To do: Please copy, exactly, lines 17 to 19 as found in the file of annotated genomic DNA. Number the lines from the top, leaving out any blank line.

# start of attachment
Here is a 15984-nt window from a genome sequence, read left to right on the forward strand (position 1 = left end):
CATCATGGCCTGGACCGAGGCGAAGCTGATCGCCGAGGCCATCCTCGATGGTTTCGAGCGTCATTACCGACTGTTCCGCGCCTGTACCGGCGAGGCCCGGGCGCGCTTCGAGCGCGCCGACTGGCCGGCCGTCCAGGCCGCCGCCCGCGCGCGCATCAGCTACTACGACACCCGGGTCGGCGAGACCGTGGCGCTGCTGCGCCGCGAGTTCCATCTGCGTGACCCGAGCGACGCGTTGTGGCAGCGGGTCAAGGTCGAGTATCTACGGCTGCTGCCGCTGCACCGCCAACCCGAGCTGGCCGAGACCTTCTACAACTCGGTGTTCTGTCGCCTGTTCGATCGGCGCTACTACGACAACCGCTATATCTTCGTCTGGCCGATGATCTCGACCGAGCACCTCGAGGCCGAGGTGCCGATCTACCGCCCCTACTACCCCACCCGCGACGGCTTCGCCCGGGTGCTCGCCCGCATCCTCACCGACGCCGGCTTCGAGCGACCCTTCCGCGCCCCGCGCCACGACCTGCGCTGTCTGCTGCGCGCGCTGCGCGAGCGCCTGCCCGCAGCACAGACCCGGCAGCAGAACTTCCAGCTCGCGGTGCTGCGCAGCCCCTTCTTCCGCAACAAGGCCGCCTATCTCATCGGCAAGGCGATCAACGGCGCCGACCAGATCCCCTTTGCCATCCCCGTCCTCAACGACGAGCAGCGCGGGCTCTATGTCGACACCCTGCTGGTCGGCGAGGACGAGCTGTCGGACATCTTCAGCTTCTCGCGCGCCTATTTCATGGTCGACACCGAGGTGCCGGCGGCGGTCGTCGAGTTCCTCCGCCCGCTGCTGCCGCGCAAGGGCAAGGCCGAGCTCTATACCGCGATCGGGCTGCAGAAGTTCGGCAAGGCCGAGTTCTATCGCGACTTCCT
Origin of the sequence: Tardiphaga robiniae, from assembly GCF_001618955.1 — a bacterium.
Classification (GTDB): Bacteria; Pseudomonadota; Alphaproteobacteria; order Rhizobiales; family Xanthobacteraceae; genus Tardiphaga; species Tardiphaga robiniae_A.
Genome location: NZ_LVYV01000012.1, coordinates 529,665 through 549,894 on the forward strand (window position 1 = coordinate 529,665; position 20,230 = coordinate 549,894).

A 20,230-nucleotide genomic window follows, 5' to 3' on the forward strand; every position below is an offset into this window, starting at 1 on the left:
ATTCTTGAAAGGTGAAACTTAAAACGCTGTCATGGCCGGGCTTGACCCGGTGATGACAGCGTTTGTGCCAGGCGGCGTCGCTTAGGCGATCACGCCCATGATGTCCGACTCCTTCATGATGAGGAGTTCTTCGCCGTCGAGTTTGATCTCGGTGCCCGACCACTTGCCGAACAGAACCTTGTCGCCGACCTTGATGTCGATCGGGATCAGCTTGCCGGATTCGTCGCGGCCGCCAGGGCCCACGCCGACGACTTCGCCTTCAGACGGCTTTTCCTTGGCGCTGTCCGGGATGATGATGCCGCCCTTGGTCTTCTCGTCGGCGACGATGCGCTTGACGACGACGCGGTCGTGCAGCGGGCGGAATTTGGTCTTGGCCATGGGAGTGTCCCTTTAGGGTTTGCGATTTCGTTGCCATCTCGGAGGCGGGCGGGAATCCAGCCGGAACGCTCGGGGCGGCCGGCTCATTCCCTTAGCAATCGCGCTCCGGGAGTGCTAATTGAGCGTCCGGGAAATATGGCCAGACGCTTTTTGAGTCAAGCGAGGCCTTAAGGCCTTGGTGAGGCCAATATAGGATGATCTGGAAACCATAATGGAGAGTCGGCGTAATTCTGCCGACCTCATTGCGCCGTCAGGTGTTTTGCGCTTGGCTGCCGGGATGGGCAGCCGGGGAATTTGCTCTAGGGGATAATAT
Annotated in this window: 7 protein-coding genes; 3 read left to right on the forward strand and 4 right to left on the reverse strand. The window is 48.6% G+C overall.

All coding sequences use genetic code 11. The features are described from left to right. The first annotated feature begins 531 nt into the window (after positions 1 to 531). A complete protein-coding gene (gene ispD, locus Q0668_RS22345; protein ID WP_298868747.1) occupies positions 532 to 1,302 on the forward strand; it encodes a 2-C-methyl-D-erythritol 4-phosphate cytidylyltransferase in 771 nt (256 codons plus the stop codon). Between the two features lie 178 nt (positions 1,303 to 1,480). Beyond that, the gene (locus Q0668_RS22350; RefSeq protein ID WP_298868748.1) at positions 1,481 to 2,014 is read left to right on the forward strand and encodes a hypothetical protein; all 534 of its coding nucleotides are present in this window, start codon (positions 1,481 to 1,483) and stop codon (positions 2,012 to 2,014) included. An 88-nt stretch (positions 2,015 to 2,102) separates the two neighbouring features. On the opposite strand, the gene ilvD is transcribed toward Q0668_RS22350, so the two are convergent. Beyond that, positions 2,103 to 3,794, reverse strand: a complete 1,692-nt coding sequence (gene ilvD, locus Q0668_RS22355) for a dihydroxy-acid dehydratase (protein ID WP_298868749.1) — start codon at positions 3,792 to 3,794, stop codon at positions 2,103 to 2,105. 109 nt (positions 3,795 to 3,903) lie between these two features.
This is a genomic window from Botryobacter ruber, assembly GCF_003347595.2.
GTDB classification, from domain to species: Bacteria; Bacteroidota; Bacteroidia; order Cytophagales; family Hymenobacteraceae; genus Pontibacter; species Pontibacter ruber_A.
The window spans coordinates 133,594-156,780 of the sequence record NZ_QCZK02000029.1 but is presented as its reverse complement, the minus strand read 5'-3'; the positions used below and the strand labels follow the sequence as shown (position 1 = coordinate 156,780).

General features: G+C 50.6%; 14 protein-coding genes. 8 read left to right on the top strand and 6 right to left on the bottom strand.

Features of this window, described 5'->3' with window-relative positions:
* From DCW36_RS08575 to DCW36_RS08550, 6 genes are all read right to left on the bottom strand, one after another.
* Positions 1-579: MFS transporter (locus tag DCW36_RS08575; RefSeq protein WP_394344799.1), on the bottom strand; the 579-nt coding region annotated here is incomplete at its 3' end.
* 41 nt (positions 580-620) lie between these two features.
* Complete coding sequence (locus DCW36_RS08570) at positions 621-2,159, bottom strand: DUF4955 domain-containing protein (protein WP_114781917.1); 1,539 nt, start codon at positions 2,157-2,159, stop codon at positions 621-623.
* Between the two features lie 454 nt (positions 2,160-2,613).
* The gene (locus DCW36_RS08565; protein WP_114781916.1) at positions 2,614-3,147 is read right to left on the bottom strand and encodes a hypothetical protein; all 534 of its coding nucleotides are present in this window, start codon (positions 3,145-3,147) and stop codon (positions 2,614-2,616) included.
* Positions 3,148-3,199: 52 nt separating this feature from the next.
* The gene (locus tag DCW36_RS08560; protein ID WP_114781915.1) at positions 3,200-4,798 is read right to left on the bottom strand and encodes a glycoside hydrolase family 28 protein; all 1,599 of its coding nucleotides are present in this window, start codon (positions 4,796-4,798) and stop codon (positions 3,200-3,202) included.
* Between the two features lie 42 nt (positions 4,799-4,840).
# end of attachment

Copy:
* 41 nt (positions 580-620) lie between these two features.
* Complete coding sequence (locus DCW36_RS08570) at positions 621-2,159, bottom strand: DUF4955 domain-containing protein (protein WP_114781917.1); 1,539 nt, start codon at positions 2,157-2,159, stop codon at positions 621-623.
* Between the two features lie 454 nt (positions 2,160-2,613).